Lindsey Graham To Introduce Bill Ending Birthright Citizenship

With one week left before the Nov. 6 midterm vote, President Trump and his allies in Congress have managed to establish immigration policy as the de facto dominant issue with the revelation that Trump is planning an executive order to eliminate birthright citizenship in the US. But in the event that Trump's order is challenged and overturned by the federal courts (which is extremely possible despite the confirmations of Neil Gorsuch and Brett Kavanaugh), South Carolina Sen. Lindsey Graham, a former adversary turned staunch Congressional ally, said Tuesday that he would introduce legislation to eliminate what he described as an "absurd" policy.

First, Graham - who is rumored to be on Trump's shortlist of candidates for a cabinet role after a post-election cleanout - applauded Trump for his decision (which he made public in an Axios interview published Tuesday morning)...

...then followed this up by declaring that he has always supported eliminating birthright citizenship, noting that the US is "one of only two countries in the world" that establishes citizenship by birth (though the accurate number is closer to 30). He argued that the policy is a magnet for illegal immigration and is "out of the mainstream" for the developed world and "needs to come to an end."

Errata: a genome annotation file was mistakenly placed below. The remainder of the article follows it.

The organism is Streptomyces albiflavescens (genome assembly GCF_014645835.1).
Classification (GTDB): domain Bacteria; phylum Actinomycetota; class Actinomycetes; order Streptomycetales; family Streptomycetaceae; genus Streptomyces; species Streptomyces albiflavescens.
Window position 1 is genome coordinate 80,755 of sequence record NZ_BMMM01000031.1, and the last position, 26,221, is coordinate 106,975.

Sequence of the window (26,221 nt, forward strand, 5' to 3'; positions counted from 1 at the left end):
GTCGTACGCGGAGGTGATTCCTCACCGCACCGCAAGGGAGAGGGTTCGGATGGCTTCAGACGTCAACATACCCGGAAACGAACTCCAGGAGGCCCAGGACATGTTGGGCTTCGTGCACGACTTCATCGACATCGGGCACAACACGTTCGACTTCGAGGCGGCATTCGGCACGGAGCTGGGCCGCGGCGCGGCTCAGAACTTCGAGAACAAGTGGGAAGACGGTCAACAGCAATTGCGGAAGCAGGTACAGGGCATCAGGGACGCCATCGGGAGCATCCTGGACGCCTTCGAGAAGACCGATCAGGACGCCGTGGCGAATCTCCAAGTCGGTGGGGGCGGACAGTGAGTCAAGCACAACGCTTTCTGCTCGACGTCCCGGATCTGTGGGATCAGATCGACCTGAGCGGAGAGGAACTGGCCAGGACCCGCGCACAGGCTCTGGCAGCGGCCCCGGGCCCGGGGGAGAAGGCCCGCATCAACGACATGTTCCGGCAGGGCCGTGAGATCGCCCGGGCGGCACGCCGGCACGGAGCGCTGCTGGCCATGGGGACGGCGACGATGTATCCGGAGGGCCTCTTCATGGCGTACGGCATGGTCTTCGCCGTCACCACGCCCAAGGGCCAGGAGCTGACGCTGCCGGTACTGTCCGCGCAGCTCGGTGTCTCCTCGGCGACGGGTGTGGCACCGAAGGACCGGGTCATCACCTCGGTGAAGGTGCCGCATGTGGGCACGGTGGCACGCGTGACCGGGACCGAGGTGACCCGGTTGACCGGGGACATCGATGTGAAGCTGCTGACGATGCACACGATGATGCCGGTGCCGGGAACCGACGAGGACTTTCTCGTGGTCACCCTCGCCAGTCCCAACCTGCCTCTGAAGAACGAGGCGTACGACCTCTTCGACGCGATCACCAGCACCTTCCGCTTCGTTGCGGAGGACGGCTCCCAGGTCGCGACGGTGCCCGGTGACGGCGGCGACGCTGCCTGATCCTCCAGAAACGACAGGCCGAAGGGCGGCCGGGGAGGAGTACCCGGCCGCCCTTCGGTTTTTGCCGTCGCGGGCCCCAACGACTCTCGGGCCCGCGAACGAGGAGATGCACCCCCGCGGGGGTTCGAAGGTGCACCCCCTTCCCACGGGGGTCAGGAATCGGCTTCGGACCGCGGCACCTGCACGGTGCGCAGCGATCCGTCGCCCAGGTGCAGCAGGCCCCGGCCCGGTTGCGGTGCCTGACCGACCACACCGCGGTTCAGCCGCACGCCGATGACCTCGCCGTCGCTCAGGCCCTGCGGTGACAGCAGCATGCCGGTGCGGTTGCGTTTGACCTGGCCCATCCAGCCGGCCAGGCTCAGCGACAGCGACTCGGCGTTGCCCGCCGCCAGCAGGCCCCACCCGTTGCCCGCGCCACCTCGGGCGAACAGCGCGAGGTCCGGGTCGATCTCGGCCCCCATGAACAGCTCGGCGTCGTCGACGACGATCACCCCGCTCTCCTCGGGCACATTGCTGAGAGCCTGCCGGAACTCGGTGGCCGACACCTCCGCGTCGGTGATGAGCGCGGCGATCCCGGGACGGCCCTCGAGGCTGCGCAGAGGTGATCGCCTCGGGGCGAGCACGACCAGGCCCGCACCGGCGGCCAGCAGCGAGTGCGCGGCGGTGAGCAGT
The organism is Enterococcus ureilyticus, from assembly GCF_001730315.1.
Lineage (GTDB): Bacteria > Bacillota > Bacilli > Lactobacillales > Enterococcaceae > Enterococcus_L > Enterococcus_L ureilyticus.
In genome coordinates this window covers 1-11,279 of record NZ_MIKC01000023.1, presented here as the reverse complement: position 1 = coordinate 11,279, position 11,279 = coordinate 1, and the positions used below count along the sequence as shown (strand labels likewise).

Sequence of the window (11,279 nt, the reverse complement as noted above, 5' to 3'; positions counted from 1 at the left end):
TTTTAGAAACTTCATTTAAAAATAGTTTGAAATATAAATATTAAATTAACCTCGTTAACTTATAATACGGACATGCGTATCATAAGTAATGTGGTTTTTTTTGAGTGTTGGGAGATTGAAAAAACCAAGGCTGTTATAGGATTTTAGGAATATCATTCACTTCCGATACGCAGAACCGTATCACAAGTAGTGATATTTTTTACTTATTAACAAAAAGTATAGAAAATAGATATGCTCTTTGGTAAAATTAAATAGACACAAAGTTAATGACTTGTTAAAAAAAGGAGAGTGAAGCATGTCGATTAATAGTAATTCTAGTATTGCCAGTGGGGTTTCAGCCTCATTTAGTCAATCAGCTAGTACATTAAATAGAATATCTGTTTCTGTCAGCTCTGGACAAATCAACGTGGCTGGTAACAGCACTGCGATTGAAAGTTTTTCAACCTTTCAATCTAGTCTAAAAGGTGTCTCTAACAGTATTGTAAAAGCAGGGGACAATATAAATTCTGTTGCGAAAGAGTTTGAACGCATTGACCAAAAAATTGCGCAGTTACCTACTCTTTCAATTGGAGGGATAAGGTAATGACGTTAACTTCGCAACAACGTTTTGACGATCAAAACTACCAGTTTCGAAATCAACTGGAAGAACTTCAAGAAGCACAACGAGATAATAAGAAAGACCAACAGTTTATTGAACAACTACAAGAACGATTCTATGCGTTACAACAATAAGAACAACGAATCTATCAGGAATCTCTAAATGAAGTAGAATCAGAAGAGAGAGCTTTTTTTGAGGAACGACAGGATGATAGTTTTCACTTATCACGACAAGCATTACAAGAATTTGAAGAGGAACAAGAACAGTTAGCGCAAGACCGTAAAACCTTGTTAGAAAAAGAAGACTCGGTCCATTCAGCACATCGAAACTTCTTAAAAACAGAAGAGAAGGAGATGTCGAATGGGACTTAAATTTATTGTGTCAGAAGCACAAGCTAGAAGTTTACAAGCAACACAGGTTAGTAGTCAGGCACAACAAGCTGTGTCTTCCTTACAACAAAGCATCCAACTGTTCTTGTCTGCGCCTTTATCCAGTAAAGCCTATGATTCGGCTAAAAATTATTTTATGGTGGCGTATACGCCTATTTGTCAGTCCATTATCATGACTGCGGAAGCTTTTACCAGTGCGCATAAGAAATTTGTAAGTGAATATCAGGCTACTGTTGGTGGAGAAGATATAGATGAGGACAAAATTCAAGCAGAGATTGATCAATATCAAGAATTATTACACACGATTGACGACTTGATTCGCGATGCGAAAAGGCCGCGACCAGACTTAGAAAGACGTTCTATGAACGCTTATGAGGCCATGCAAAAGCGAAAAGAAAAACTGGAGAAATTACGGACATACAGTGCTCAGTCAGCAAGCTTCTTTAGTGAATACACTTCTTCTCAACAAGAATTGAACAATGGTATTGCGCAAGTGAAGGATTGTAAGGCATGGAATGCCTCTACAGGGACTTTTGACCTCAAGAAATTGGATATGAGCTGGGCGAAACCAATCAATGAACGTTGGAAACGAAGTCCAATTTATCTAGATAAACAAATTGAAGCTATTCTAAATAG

To help eliminate birthright, Graham said he would introduce legislation "along the same lines" as the executive order.

While some have speculated that eliminating birthright would require amending the constitution, Trump has insisted that this isn't the case, and given the conservative majority on the Supreme Court, many legal experts believe an act of Congress would more than suffice (though the court could also choose to uphold an executive order and toss out any lower court ruling as well).

As Trump deploys thousands of additional troops to the border to brace for the arrival of two caravans of migrants (who almost certainly won't arrive before the vote, but instead will most likely reach the US months later) it's becoming increasingly clear that immigration has become the dominant issue of this election cycle - which bodes well for Republicans, since Trump's hardline immigration policies have been credited for helping distinguish his campaign from the other Republicans seeking the nomination. Meanwhile, Democrats have sought to make health care the defining issue of the election cycle, to mixed results (of course, their efforts were complicated by preliminary data showing that ObamaCare premiums are set to fall next year for the first time since the law came into effect in 2014).